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dc.contributor.authorBromley, Gordon R. M.
dc.contributor.authorSchaefer, Joerg M.
dc.contributor.authorWinckler, Gisela
dc.contributor.authorHall, Brenda L.
dc.contributor.authorTodd, Claire E.
dc.contributor.authorRademaker, Kurt M.
dc.date.accessioned2019-01-10T14:28:14Z
dc.date.available2019-01-10T14:28:14Z
dc.date.issued2009-06-18
dc.identifier.citationBromley, Gordon R. M., Schaefer, Joerg M., Winckler, Gisela, Hall, Brenda L., Todd, Claire E., & Rademaker, Kurt M. (2009). Relative timing of last glacial maximum and late-glacial events in the central tropical Andes. Quaternary Science Reviews, 28(23), 2514-2526. doi: https://doi.org/10.1016/j.quascirev.2009.05.012en_IE
dc.identifier.issn0277-3791
dc.identifier.issn1873-457X
dc.identifier.urihttp://hdl.handle.net/10379/14779
dc.description.abstractWhether or not tropical climate fluctuated in synchrony with global events during the Late Pleistocene is a key problem in climate research. However, the timing of past climate changes in the tropics remains controversial, with a number of recent studies reporting that tropical ice age climate is out of phase with global events. Here, we present geomorphic evidence and an in-situ cosmogenic (3)He surface-exposure chronology from Nevado Coropuna, southern Peru, showing that glaciers underwent at least two significant advances during the Late Pleistocene prior to Holocene warming. Comparison of our glacial-geomorphic map at Nevado Coropuna to mid-latitude reconstructions yields a striking similarity between Last Glacial Maximum (LGM) and Late-Glacial sequences in tropical and temperate regions. Exposure ages constraining the maximum and end of the older advance at Nevado Coropuna range between 24.5 and 25.3 ka, and between 16.7 and 21.1 ka, respectively, depending on the cosmogenic production rate scaling model used. Similarly, the mean age of the younger event ranges from 10 to 13 ka. This implies that (1) the LGM and the onset of deglaciation in southern Peru occurred no earlier than at higher latitudes and (2) that a significant Late-Glacial event occurred, most likely prior to the Holocene, coherent with the glacial record from mid and high latitudes. The time elapsed between the end of the LGM and the Late-Glacial event at Nevado Coropuna is independent of scaling model and matches the period between the LGM termination and Late-Glacial reversal in classic mid-latitude records, suggesting that these events in both tropical and temperate regions were in phase. (c) 2009 Elsevier Ltd. All rights reserved.en_IE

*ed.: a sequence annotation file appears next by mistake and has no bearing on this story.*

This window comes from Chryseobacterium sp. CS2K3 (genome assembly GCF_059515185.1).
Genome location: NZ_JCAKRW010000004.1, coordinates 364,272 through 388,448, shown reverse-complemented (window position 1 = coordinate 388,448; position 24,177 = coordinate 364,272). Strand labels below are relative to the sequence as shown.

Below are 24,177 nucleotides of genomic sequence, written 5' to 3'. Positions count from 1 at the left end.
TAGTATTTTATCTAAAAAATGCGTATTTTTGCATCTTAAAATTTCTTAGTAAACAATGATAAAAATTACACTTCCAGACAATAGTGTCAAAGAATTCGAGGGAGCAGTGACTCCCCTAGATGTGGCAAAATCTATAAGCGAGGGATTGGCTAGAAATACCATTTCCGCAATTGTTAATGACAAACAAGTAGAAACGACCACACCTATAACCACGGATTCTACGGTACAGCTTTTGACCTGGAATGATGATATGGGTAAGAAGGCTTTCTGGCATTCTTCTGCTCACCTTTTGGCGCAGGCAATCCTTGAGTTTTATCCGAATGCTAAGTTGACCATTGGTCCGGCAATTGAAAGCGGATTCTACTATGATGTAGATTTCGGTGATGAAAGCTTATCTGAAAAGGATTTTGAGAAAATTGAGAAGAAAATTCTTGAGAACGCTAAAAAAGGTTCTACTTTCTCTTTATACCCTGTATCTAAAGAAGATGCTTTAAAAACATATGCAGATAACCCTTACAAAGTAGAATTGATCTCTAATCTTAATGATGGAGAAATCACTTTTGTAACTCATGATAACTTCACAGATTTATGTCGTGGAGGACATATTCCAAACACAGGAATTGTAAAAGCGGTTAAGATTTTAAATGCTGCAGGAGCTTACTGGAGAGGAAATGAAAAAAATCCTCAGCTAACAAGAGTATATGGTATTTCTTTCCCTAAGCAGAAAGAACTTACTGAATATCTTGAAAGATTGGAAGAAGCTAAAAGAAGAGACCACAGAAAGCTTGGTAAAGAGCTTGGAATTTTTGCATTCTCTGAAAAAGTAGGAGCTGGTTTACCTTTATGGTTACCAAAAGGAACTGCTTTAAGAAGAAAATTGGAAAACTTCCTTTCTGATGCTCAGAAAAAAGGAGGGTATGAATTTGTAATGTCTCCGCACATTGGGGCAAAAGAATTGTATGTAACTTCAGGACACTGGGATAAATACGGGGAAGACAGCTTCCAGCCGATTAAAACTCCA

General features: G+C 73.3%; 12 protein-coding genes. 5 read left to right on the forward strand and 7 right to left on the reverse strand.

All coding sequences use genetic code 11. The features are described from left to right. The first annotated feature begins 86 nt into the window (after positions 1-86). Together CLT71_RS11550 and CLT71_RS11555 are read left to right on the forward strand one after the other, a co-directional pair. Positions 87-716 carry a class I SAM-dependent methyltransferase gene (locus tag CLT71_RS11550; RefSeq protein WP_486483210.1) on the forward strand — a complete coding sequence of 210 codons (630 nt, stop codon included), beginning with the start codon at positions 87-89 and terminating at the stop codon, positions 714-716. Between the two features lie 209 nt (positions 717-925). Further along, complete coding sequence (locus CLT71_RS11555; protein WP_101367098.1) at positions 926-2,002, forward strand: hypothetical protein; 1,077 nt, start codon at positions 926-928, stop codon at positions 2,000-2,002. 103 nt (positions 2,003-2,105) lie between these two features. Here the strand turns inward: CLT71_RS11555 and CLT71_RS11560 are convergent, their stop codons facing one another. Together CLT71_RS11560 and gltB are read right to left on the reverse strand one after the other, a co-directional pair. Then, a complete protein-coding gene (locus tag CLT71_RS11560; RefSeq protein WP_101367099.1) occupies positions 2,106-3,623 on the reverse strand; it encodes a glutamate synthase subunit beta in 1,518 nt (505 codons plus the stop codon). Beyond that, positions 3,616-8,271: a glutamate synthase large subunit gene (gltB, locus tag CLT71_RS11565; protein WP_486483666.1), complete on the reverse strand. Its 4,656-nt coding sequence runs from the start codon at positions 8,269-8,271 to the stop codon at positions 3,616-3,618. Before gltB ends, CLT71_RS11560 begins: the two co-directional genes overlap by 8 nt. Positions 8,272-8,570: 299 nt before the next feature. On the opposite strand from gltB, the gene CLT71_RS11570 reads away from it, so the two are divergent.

dc.formatapplication/pdfen_IE
dc.language.isoenen_IE
dc.publisherElsevieren_IE
dc.relation.ispartofQuaternary Science Reviewsen
dc.subjectHE-3 PRODUCTION-RATESen_IE
dc.subjectSURFACE EXPOSURE AGESen_IE
dc.subjectEARTHS MAGNETIC-FIELDen_IE
dc.subjectHOLOCENE LAVA FLOWSen_IE
dc.subjectYOUNGER-DRYASen_IE
dc.subjectCOSMOGENIC NUCLIDESen_IE
dc.subjectSOUTH-AMERICAen_IE
dc.subjectCORDILLERA BLANCAen_IE
dc.subjectISOTOPE STAGE-2en_IE
dc.subjectEROSION RATESen_IE
dc.titleRelative timing of last glacial maximum and late-glacial events in the central tropical Andesen_IE
dc.typeArticleen_IE
dc.date.updated2018-12-27T22:20:53Z
dc.identifier.doi10.1016/j.quascirev.2009.05.012
dc.local.publishedsourcehttps://dx.doi.org/10.1016/j.quascirev.2009.05.012en_IE
dc.description.peer-reviewedpeer-reviewed
dc.internal.rssid13081987
dc.local.contactGordon Bromley, -. - Email: gordon.bromley@nuigalway.ie
dc.local.copyrightcheckedYes
dc.local.versionACCEPTED
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